BOFH vs PFY: There can be only one (on the exes chit)
'Do you get the headaches? I get such bad headaches'
So the Boss has a bit of funding that he doesn't know what to do with.
Okay, the Boss always has funding he doesn't know/understand what to do with, but this time it's different. The company has decided to allocate out "Professional Development" funds to key areas of the business to permit a staff member to receive advanced training – with a view to the company becoming a leading edge 21st century business.
Ordinarily the prospect of free training has about the same enthusiasm attached to it as the 13th pint at the end of a long night; however my careful reading of the proposal has uncovered some fine print indicating that the funding is approved to cover not only the training but also all incidental expenses.
A fact the PFY mustn't find out about as it might trigger interoffice rivalry given the Highlander nature of the Development fund.
A fact the PFY does find out about, triggering interoffice rivalry once the "can be only one" nature of the fund is determined.
So now the PFY and myself are pitted against each other in a battle of wills – and I can see all the top-flight meals and accommodation, room service and "study aids" disappearing from view should I fail.
I cannot have my incidentals stolen by the PFY in the bid to develop my professionalism by "Divining the working habits of highly successful IT Professionals" – a two-week tour of IT workplaces, with nightly networking.
Id est: two solid weeks of drinking.
Of course, threatening the Boss might work in getting him to see things my way, but if carried too far, the Boss will be in no state to approve the expenditure by the 21st – the purely arbitrary date set by the company. So it's softly-softly approach for now.
"Just thought I'd drop you off your cup of tea," I say to the Boss, popping into his office, exuding subservience from every pore.
"Got one," he says, indicating the tea and two choccy biccies at his elbow. "Your assistant was here before you."
"Of course he was!" I respond, not breaking my mental stride. "I'd asked him to drop it off but then I remembered that he tops off any spillage with saliva, so I thought I'd bring you a fresh one."
"I. Ah… Yes well, fresh is probably better," he nods.
"And I see you've got new monitors?"
"Yes, your assistant bought them in a few moments ago. He said he'd got them for me yesterday."
"Did he?" I say, recognising the monitors in question as the new 30inch ultraclean monitors that actually did arrive yesterday and were, the last time I saw, attached to my desktop machine. "So what did you do to upset him?"
"Yeah. I mean for him to put them in your office. Did you.. I dunno.. steal something of his? A carpark, his lunch, the new girl in promotions and advertising?"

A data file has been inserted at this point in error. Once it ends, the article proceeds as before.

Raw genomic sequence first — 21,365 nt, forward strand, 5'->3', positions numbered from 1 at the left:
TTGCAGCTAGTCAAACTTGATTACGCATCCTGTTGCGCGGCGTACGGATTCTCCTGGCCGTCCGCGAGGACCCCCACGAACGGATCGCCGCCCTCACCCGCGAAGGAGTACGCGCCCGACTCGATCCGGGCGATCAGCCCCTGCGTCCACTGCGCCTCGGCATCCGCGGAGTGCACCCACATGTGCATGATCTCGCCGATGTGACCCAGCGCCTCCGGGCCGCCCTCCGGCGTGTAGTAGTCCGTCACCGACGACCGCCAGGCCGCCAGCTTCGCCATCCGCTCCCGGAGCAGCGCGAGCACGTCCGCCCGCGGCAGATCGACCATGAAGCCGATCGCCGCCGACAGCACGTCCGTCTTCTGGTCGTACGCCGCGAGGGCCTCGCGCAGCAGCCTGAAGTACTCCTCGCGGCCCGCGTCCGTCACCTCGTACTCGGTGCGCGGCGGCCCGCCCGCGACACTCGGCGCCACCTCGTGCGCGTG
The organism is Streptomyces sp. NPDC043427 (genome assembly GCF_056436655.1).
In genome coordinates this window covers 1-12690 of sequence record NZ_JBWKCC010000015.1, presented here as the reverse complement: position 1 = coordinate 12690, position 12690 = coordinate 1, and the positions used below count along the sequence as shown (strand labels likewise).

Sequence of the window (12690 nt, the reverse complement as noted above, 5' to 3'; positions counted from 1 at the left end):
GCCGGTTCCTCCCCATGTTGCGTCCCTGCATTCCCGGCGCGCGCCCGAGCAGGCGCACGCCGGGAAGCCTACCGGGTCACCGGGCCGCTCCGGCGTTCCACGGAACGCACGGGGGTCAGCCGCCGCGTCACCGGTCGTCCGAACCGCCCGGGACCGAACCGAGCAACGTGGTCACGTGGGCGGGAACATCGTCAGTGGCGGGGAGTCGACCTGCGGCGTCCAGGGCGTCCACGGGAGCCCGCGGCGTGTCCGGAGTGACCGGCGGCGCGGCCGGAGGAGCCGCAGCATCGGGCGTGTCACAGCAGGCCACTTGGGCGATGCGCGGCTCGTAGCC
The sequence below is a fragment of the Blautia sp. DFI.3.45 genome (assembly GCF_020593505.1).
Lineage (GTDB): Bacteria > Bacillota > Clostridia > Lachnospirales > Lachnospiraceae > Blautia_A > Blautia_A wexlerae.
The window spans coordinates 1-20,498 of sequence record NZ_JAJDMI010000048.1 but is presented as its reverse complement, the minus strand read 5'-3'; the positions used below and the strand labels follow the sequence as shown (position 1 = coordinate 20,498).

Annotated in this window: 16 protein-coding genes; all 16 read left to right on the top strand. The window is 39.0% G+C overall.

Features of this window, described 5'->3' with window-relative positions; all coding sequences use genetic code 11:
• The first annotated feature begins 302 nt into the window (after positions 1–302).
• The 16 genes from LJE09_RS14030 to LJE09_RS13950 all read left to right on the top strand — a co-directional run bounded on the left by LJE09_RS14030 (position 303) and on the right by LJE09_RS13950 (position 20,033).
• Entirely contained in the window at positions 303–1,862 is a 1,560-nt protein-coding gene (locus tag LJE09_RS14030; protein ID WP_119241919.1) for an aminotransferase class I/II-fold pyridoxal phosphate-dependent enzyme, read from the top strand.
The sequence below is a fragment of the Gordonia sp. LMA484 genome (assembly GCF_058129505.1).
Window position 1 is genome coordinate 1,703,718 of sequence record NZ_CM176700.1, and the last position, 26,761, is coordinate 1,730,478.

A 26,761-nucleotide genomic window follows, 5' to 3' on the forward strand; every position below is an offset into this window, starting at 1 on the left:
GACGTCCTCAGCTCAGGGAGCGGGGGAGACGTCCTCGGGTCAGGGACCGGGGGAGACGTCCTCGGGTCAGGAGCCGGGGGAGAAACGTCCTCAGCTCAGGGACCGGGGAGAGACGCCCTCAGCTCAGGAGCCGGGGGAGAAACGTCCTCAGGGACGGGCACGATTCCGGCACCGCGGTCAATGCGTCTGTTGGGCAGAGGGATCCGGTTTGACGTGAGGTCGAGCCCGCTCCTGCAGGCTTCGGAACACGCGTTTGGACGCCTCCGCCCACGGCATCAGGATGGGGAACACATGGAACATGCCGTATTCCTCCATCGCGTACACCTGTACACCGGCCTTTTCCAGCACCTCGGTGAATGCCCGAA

"I... No. But why would giving me new monitors mean that?"
"Well they're the recalls, aren't they?" I say, wandering over the Boss's desk, moving the teacups aside and tapping on the front of the monitor carefully. "Hear that?"
"Yeah, you know, the ones that use depleted uranium pins – for strength"
"Yeah, you know, the ones that use depleted uranium pins – for strength. There was a whole documentary about it last week."
"Yeah. About how the US dumps nuclear waste into Tank-Buster shells to expend on countries that don't let them steal all their assets. So they can steal all their assets. Anyway now that avenue is running out they're using the waste to make super-hard components for various appliances – your monitor included. We tried the monitors for a while but it didn't work out."
"The headaches. Do you get the headaches?"
"I get such bad headaches. You know, at night when you're driving a car? I don't know, something to do with the headlights."
"He didn't try and give you a chair did he?"
"Some of the chairs we got last week were found to have a depleted uranium rod in the pneumatic plunger instead of the normal stainless steel kind – chucking about a kilotoken of radbars per cubit – not at all safe – although saying that they have remarkable results with prostate cancer. There's about 10 of them in the basement, safely behind a few inches of concrete until we can get the hazardous materials people in."
Our talk is interrupted by the PFY's arrival – with a new chair.
MY new chair, as it happens, with the plastic I removed this morning reinstalled on it.
I take a few strategic steps back to add cred to the "radiation threat" idea, while the PFY blunders on oblivious.
"You probably don't want to sit on that," I caution the Boss.
"Why not? There's nothing wrong with it!" the PFY snaps back.
"No, no, of course there's not," I say, nodding meaningfully at the Boss. "Just like there's nothing in your cup of tea but tea."
"There's not!" the PFY says grabbing the cup of tea he made for the Boss and chucking it down.
A few short minutes of argument later and the experimental super strength diuretic in the cup of tea (which must have accidentally got shuffled onto the choccy biccy plate during the monitor tapping incident) takes effect.
Oh, if only in my haste to help the PFY in his hour of need I hadn't snapped the door handle off the inside of the boss's office...
Still, the PFY will have two weeks to shampoo the carpets while I investigate the professionalism of others. Perhaps I'll bring him back some souvenir coasters. ®